UFC 168 Fight Breakdown: Anderson Silva (-160) vs. Chris Weidman (+140)

Chris Weidman The main event of UFC 168 is the rematch between UFC middleweight champion Chris “The All American” Weidman and the man he took the belt from, MMA legend Anderson “The Spider” Silva. The current betting line for the fight at Several Bookmakers sees Silva as a -160 betting favorite (bet $160 to win $100), while Weidman is a +140 underdog (bet $100 to win $140). MMA oddsmaker Nick Kalikas originally opened up Silva at -140 and Weidman at +100, meaning so far the betting public is siding with Silva to get his title back. This isn’t an easy fight to pick, but I believe the early money is coming in on the wrong fighter as I am picking Weidman to defeat Silva for a second time to collect his first UFC middleweight title defence. Here’s why. Weidman (10-0) is the reigning, defending UFC middleweight champion, having first taken the belt from Silva in the summer at UFC 162 with an unexpected KO win. The 29-year-old Weidman is so far 6-0 in the UFC, with wins over Silva, Mark Munoz, Demian Maia, Tom Lawlor, Jesse Bongfeldt, and Alessio Sakra. He also has a win over Uriah Hall from earlier in his career. Weidman is one of the most well-rounded fighters in the sport. He has excellent wrestling, fantastic BJJ, and awesome striking with tremendous power. In short, he’s an absolute stud, and he’s already the best middleweight in the world. But he needs to prove that the first fight with Silva wasn’t a fluke, and he’ll get a chance this weekend at UFC 168 to prove the doubters wrong. Silva (33-5) is arguably the best fighters in mixed martial arts history. He is the best striker the sport has ever seen, and he also has excellent BJJ and solid takedown defence. The 38-year-old held the UFC middleweight title from 2006 to 2013, having defeated fighters such as Vitor Belfort, Yushin Okami, Rich Franklin, Forrest Griffin, Maia, Dan Henderson, Chris Leben, Nate Marquardt and Chael Sonnen during his run. However, he finally showed a chink in his armor when he took on the younger, stronger Weidman earlier this year and was knocked out cold after he dropped his hands and started showboating. But as the long-time champ, Silva is being given the benefit of the doubt and he enters this rematch against Weidman as the favorite. Personally, though, I feel like people are putting too much stock into Silva’s clowning in the first fight. Yes, he definitely had his hands by his side, but he’s did that to tons of other punchers during his career and was fine. Yet again Weidman, he was getting hit more and more, possibly because Weidman is one of the only opponents Silva has fought that has a longer reach than he does. Overall, Silva is the more complete striker because he utilizes his lower limbs much better than Weidman does. But as far as boxing goes, Weidman might better, and we all might be underestimating just how much power he has in his fists — in fact, he might just be the more effective MMA striker at this point in time (I’m not talking about careers, I mean right now). And he certainly has the fresher chins, although to be fair Weidman’s beard hasn’t really been tested. But Silva’s has, against Weidman in fact, and he couldn’t pass the test. And that’s why I’m going with Weidman again, and why I think he’ll do it by KO for a second time. I capped this fight at -120 each way, so at +140, I see tremendous value in Weidman here. Obviously, betting against Silva has historically been a waste of hard-earned money, but as we saw at UFC 162, it’s not always a waste of money. And like at UFC 162, I see Weidman getting his hand raised again, and then moving on to a huge fight against Vitor Belfort in mid-2014.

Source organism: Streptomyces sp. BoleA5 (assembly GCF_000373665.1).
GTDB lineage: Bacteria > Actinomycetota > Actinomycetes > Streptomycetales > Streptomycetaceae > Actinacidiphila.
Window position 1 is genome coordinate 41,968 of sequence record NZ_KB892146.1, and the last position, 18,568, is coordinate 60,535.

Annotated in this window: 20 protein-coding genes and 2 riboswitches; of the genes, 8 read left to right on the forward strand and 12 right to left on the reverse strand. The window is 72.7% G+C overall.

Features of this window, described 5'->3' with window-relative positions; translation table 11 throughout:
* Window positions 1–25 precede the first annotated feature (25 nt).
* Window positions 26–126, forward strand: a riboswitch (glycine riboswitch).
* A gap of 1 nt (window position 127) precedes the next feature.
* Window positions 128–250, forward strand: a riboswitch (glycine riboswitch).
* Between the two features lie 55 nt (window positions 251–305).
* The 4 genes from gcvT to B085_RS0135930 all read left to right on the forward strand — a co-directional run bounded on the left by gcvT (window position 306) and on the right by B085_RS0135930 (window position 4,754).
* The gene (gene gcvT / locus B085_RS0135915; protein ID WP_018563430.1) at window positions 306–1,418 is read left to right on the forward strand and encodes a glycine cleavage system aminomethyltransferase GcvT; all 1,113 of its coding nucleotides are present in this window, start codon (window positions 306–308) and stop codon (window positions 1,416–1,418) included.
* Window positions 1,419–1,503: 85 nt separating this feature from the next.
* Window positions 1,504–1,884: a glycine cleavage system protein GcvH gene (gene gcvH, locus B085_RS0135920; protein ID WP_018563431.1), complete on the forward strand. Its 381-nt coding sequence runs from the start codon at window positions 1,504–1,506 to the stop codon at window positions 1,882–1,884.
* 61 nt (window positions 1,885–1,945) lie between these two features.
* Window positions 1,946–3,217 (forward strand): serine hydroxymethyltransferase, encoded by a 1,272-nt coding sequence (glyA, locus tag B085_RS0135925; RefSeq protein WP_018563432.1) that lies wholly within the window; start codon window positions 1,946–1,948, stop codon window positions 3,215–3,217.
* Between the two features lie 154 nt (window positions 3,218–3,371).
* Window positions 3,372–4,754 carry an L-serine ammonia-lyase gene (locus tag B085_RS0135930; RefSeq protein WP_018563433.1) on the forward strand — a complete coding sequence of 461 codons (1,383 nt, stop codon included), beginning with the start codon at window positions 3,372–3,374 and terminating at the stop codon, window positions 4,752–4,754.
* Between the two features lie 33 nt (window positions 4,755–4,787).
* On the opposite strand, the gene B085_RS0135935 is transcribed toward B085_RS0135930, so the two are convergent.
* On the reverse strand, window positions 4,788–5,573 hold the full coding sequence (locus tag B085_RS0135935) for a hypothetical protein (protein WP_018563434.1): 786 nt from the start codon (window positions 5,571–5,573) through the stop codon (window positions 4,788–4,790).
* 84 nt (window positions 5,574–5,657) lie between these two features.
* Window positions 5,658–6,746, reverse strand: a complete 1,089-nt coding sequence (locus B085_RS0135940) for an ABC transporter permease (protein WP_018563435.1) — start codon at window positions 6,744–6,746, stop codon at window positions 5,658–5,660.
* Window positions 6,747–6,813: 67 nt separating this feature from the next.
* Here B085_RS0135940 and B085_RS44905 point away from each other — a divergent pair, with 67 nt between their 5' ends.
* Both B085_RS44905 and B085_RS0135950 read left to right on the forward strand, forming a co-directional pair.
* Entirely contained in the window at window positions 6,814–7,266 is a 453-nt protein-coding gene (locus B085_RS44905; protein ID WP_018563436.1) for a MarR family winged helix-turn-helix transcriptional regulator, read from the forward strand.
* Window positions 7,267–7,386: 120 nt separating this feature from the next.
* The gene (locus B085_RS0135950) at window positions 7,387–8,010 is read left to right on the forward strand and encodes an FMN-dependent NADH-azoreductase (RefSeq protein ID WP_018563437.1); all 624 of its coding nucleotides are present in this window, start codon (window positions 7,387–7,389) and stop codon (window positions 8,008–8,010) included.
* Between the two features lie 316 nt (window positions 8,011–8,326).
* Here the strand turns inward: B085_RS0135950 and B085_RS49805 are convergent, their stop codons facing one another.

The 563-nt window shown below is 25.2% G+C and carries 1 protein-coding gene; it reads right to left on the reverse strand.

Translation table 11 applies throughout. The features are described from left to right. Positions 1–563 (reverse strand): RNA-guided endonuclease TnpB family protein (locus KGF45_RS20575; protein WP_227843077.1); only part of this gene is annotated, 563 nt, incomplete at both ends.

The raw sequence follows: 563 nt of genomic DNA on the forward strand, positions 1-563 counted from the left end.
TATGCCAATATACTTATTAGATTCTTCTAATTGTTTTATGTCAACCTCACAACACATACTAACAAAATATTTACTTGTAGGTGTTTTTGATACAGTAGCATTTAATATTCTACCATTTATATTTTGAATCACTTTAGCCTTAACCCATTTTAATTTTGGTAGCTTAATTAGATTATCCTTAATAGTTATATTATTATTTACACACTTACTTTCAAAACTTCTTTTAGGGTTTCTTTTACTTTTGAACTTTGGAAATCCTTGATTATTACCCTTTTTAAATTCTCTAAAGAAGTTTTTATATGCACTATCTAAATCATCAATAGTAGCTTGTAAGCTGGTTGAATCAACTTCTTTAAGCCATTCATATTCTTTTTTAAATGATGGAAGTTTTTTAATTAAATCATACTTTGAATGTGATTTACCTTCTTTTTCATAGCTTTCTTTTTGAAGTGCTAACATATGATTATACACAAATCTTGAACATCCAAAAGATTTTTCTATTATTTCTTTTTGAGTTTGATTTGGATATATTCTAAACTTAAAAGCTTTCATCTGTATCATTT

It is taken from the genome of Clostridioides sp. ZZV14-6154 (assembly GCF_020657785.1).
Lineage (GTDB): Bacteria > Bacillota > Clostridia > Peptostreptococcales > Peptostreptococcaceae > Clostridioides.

Written by Adam Martin.

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